Scottsdale-based health company files paperwork to go public with $6 billion valuation
Behavioral health provider LifeStance Health Group Inc. is planning to go public and raise up to $782 million in a move that would value the company at more than $6 billion, according to a regulatory filing. LifeStance just relocated its headquarters from Washington to Scottsdale in March.
The go-public filing with the Securities and Exchange Commission, dated June 1, shows that the company intends to offer 32.8 million shares of common stock priced between $15 and $17, with an additional 7.2 million shares up for sale from existing investors.
An additional 6 million shares will be available to the deal’s underwriters, bringing the total possible value of the IPO up to $782 million.
LifeStance has applied to list its stock on Nasdaq under the symbol LFST, but the filing does not state when the company expected the initial public offering of shares to take place.
The company was co-founded in 2017 by CEO Michael Lester, COO Gwen Booth and chief growth officer Danish Qureshi. The trio previously worked together at Accelecare Wound Centers in Washington before it was acquired by Jacksonville, Florida-based Healogics, Inc.
Since the company was founded, it has opened 120 new behavior health centers, hired more than 1,700 clinicians and acquired 53 existing practices. Last year the company expanded into 12 new states and it said the pandemic put a spotlight on the importance of mental health.
“We believe Covid-19 will represent a paradigm shift in the importance of and focus on mental health care,” the company stated in the filing.
“We have seen significant increase in patient demand as well as payor and employer adoption of mental health coverage options during the pandemic and it is now integrated into health care offerings more than ever before. We feel the spotlight the pandemic has put on the need for mental health care will have a positive impact on our industry and business for years to come.”
The filing states that the company expects to bring in $490.7 million after the IPO, assuming a sale price of $16 and accounting for expenses and discounts that occur during the process. The majority of these expected proceeds, $302.7 million, will go toward repaying outstanding debt and the remainder will be used for general corporate purposes.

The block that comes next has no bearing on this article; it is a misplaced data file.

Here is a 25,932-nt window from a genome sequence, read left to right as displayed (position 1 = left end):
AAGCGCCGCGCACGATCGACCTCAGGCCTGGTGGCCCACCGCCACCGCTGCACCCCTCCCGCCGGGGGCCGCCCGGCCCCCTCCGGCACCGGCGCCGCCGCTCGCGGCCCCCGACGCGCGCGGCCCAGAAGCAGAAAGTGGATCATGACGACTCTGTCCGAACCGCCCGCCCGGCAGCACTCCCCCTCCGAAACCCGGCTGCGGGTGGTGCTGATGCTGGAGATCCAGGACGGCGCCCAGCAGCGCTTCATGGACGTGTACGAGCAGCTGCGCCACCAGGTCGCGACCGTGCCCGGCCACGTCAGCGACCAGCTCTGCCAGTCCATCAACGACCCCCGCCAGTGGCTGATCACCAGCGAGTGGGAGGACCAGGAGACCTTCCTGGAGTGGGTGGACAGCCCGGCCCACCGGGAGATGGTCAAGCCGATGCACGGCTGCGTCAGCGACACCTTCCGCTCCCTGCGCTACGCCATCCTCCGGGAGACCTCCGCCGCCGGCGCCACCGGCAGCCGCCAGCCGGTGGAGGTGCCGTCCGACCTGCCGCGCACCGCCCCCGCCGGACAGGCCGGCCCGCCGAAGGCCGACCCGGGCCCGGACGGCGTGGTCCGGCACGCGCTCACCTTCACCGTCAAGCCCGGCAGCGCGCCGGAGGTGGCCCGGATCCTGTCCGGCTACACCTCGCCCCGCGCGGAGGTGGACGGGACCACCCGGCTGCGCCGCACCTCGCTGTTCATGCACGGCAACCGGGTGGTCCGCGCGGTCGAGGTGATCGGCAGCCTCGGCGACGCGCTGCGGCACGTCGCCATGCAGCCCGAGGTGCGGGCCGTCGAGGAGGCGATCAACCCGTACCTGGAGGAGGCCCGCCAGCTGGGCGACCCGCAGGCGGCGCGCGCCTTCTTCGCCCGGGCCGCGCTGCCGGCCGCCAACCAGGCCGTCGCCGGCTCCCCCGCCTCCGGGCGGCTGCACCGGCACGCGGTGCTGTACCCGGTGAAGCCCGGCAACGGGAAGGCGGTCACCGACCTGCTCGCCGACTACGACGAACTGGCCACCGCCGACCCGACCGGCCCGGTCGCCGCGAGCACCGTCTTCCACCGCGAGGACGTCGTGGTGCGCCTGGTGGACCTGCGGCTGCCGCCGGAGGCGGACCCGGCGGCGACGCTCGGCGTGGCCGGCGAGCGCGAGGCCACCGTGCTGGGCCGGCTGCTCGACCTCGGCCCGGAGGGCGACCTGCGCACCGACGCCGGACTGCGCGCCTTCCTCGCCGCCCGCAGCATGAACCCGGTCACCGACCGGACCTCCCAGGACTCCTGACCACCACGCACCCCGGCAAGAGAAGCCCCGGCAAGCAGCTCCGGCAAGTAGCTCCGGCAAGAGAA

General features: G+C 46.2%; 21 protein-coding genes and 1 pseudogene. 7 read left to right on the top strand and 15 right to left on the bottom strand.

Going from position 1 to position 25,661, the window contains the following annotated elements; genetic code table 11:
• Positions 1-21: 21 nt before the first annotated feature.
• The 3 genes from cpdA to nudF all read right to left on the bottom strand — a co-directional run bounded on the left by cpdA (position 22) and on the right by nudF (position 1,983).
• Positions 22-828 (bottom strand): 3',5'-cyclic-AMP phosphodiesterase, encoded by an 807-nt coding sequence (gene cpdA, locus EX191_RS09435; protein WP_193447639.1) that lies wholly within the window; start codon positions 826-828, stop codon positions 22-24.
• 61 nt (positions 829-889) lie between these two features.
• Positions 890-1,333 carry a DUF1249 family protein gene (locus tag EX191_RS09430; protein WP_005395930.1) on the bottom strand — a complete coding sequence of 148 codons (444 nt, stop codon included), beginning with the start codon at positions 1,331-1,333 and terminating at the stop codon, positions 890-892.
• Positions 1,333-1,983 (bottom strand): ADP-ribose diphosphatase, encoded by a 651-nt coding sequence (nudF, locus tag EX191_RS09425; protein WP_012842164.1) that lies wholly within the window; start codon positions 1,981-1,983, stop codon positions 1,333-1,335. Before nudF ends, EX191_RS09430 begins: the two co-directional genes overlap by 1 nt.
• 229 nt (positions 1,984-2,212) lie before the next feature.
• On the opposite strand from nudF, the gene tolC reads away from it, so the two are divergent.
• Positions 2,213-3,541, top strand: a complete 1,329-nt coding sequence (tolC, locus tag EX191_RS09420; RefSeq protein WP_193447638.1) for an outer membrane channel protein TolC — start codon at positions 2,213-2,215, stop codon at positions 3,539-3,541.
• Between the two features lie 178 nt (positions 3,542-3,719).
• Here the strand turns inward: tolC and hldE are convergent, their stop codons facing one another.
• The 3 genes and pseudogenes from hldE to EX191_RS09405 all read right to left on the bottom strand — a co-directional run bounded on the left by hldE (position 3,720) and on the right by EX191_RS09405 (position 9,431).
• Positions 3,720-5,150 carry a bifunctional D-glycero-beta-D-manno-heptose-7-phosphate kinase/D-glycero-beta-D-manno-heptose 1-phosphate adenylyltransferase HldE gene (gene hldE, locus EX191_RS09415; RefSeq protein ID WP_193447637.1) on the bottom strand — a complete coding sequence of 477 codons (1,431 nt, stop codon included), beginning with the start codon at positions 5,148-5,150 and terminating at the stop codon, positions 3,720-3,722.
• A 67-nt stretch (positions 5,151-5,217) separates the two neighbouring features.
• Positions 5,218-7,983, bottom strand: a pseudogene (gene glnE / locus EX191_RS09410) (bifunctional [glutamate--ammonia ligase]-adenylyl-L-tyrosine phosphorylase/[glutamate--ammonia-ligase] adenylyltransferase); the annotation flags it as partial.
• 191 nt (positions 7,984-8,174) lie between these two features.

Last year CEO Lester took in total compensation exceeding $7 million, according to the filing, which would have landed him on the Business Journal’s list of highest paid executives. COO Booth was compensated more than $2.6 million and Chief Growth Officer Qureshi received more than $2.5 million.
The business model
The filing, which exceeds 200 pages, said that the company’s growth is contingent on its ability to both build out new outpatient mental health care treatment centers and acquire existing practices. As of Dec. 31, 2020 the company had 370 centers, up from 170 at the end of 2019.
centers, up from 170 at the end of 2019.
The company reported total revenues of $143.1 million in the first quarter of 2021, which ended on March 31. That revenue figure was up significantly from the same period last year when the company made $73.1 million.
Despite the increase in revenue from year to year, LifeStance was not profitable in the first quarter of the year, losing $8.6 million, according to the filing.
LifeStance’s filing includes generic warnings for would-be investors about stock volatility and the possibility that natural disasters may negatively impact business operations, as well as more specific disclosures about the company.
After its listing, LifeStance will be a “controlled company,” since more than 50% of its voting power will be held by other entities. In this case, controlling entities include TPG Capital with dual head offices in San Francisco and Dallas, as well Summit Partners and Silversmith Capital Partners, which are both based in Boston.
Aside from the shareholder relationship, TPG also recently saw one of its employees leave for LifeStance. Felicia Gorcyca joined LifeStance as its chief people officer in January, after serving as operations director at TPG Capital.
After the IPO, these three companies will hold approximately 66% of LifeStance’s common stock. Controlled companies have the option to not comply with certain corporate governance requirements which mainly have to do with the independence of the company’s directors.
“For so long as we are a ‘controlled company,’ you will not have the same protections afforded to stockholders of companies that are subject to all of Nasdaq’s corporate governance requirements,” the filing read, addressing would-be shareholders.